Former Federal CIO Vivek Kundra, speaking in his new role as an executive for Salesforce.com, told the IT community today that powerful social networking applications are helping organizations interact with employees and customers in new dimensions, spurring a worldwide social enterprise revolution.
Kundra, who served as master of ceremonies for a two-hour presentation at a cloud computing event in Washington, D.C., showed an audience of about 2,000 gathered at the Washington Convention Center how leading corporations are incorporating applications that tap into a variety of social networking platforms to engage employees and customers.
He also announced a new suite of cloud computing products aimed at the government market from Salesforce.com.
The social revolution has also created a social divide.” – Vivek Kundra
The CloudForce event and Kundra’s presentation was a huge commercial for Salesforce.com and its latest suite of products, including new dedicated platforms and a mobile apps store for government. But it also provided a window into how organizations are fundamentally rewriting the rules for how they interact with employees and their customers, including HP, Toyota, Kimberly-Clark, Activision and LivingSocial.
Kundra outlined three levels in which social media are changing the ways enterprises work:
- First is the rise of the social profile of individuals who use social media to express their lives, their aspirations-and of concern to corporations-their grievances.
- Second is the rise of the employee social networks. “Why is it you know more about random people than your own employees?” Kundra asked the audience.
- Third is the rise of customer social networks that give organizations the ability to monitor and proactively intervene in social media conversations to address complaints and engage customers to explore new ideas.
“The social revolution has also created a social divide,” Kundra warned, pointing to a significant chasm emerging in the world between individuals in society — and organizations as well — that don’t have access to the social media revolution, or remain unfamiliar with to take advantage of it.
Despite his former prominence as a cloud computing champion in federal government, Kundra made virtually no reference to how cloud computing and social media are transforming government agencies.
Kundra used the stage, however, to formally announce that Salesforce.com is introducing its own cloud computing infrastructure dedicated to U.S. federal, state, and local government customers and government-authorized entities.
The multi-tenant cloud infrastructure will be built on the company’s current infrastructure in the U.S. which already meets Federal Information Security Management Act (FISMA) and other standards, but will be devoted exclusively to government entities, offering separate application and database servers. It is expected to be available in the third quarter of 2012.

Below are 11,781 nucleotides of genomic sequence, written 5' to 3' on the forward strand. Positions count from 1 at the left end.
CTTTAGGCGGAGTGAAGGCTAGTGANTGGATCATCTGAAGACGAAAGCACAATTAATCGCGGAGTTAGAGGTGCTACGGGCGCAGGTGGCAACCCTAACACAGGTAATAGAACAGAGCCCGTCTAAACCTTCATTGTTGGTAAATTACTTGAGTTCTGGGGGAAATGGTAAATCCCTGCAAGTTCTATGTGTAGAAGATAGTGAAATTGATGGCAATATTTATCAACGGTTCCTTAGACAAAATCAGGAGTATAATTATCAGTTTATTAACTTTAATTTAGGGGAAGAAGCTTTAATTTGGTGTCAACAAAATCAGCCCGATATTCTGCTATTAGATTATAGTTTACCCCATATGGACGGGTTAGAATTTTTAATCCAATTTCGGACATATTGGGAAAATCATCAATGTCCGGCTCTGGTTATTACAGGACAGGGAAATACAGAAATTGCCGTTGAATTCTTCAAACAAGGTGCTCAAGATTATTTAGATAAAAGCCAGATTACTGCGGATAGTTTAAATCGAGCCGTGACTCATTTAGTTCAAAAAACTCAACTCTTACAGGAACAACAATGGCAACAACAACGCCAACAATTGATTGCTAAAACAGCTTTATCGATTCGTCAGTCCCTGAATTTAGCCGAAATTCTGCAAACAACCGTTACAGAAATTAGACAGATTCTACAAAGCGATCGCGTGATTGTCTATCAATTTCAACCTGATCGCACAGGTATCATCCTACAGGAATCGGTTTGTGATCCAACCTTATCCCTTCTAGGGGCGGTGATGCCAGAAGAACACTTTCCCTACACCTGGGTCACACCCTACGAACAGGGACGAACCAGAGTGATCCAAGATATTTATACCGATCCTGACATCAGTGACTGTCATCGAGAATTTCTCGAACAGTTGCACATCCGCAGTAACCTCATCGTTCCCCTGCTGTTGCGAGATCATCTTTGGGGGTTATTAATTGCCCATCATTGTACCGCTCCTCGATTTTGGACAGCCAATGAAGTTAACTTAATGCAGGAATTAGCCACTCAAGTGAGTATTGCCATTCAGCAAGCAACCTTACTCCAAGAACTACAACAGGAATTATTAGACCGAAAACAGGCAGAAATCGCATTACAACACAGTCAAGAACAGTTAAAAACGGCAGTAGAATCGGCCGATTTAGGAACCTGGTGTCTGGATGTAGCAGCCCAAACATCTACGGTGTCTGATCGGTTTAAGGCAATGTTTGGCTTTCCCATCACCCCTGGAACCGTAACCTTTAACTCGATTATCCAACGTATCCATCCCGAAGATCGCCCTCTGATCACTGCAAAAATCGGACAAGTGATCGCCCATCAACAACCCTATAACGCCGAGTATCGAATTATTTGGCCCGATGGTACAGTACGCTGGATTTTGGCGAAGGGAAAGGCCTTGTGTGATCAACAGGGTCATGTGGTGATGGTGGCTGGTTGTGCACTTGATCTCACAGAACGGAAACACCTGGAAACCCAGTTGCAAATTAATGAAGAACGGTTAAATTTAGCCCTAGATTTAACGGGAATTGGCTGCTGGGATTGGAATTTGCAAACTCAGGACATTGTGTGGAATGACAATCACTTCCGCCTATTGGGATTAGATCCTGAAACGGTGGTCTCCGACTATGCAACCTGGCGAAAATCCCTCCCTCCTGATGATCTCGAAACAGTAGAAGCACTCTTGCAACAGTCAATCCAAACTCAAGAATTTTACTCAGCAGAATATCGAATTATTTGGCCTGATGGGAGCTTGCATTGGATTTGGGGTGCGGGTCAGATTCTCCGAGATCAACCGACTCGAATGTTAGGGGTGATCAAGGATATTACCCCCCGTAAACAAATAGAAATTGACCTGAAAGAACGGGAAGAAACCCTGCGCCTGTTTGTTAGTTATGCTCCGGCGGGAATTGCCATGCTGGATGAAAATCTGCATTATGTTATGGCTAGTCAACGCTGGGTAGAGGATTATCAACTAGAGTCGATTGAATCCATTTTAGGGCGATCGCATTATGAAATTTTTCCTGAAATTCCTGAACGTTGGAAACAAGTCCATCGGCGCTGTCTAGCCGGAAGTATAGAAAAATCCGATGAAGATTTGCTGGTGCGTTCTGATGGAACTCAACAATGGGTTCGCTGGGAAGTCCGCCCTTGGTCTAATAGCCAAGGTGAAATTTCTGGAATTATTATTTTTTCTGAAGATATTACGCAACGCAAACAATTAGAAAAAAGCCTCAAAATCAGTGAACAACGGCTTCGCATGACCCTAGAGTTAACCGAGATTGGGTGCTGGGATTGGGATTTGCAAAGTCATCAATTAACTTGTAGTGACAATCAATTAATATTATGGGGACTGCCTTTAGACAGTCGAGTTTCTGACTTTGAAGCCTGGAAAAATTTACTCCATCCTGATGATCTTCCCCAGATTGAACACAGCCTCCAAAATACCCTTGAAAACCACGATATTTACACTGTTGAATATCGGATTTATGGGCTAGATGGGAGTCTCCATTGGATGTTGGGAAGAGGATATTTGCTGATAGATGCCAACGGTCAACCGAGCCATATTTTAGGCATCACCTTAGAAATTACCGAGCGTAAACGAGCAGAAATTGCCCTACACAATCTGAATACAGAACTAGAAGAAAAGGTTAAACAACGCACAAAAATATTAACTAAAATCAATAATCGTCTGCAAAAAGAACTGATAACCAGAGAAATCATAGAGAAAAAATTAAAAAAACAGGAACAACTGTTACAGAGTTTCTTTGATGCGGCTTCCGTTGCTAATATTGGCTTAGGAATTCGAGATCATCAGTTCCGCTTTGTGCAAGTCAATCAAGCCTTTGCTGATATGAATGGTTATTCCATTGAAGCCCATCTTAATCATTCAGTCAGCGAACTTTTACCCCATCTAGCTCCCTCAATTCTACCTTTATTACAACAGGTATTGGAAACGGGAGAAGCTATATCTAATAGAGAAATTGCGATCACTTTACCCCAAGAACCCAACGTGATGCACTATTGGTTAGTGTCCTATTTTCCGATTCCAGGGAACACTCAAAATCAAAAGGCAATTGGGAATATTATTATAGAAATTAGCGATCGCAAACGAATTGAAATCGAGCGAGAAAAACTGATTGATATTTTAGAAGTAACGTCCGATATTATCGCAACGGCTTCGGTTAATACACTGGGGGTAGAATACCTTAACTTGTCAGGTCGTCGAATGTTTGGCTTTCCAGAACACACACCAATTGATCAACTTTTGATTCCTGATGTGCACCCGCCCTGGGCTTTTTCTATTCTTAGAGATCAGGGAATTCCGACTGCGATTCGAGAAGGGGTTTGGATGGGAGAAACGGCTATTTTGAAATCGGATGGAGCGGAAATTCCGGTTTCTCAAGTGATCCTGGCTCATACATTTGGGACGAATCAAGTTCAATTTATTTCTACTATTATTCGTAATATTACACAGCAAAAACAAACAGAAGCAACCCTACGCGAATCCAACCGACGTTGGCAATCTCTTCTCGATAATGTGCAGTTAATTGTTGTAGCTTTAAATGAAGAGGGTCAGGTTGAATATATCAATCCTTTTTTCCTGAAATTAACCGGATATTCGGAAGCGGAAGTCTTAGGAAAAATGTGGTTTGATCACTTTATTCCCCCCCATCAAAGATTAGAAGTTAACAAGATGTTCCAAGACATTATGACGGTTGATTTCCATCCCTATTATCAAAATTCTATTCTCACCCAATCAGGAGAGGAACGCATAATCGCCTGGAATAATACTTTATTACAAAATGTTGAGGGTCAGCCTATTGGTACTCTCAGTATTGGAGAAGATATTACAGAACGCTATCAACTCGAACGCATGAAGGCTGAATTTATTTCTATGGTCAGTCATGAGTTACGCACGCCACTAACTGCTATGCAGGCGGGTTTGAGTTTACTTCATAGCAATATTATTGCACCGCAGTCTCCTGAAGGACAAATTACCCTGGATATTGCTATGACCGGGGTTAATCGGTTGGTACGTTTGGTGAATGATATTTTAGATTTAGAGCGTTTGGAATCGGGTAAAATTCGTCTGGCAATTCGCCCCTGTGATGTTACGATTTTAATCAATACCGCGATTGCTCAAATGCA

In addition, Kundra said the company is introducing a new AppExchange for Government that will take a subset of some 1,400 partner-developed applications offered by Salesforce.com and make them available in a one-stop shop for government agencies. The new exchange is expected to have 60 apps when it is launched, including BasicGov, which streamlines permitting, inspections and code enforcement and DocuSign, an e-signature application used to speed up document processing in the cloud.
Kundra also said Salesforce.com is introducing a new government partner accelerator program to help address the lack of integrators trained to develop and deploy cloud technologies designed for social enterprise computing needs. The Salesforce Government Partner Accelerator Program, currently has 1,000 integrators lined up for the training between now and the end of 2012
Kundra used the majority of the presentation to highlight examples of social enterprise solutions, introducing a parade of executives from Salesforce.com and several of its leading customers.
Among the examples he showed:
- Living Social, the Washington, D.C.-based social media coupon site uses an application called Rypple that easily lets its 5,000 employees and their managers review and acknowledge the work of the company’s employees in a Facebook like environment; awards employees merit badges; and serves as a new age alternative to traditional performance management tools.
- Consumer products company Kimberly-Clark uses Salesforce.com’s Chatter platform as a foundation to help health inspectors report health problems, using tagging and message tools via mobile devices that has significantly improved productivity.
- Activision, the $4.8 billion gaming giant that created Call of Duty, using Salesforce.com’s suite of social enterprise tools to tap into Activision’s growing legions of gamers. The tools, such as Radian6, which builds databases of social media streams refined by topic, let Activision employees discover game errors that gamers are reporting on Facebook, Twitter, and YouTube; refer those problems internally to networks of employees and developers; and send solutions back out to gamers where they’re posting and reading messages–all in real time.
- HP is using social enterprise technology to enhance its marketing support efforts, using Site.com, to create databases on the fly to help customers through technical issues and promote new options to buy more from HP.
“The way to improve the experience with customers is to start improving the experience with employees, said HP Executive Vice President, John Hinshaw in a video clip shown to the audience.
If the audience got any message, it’s that having a socially-interactive and engaged enterprise is essential to moving forward productively in an increasingly socially-networked world.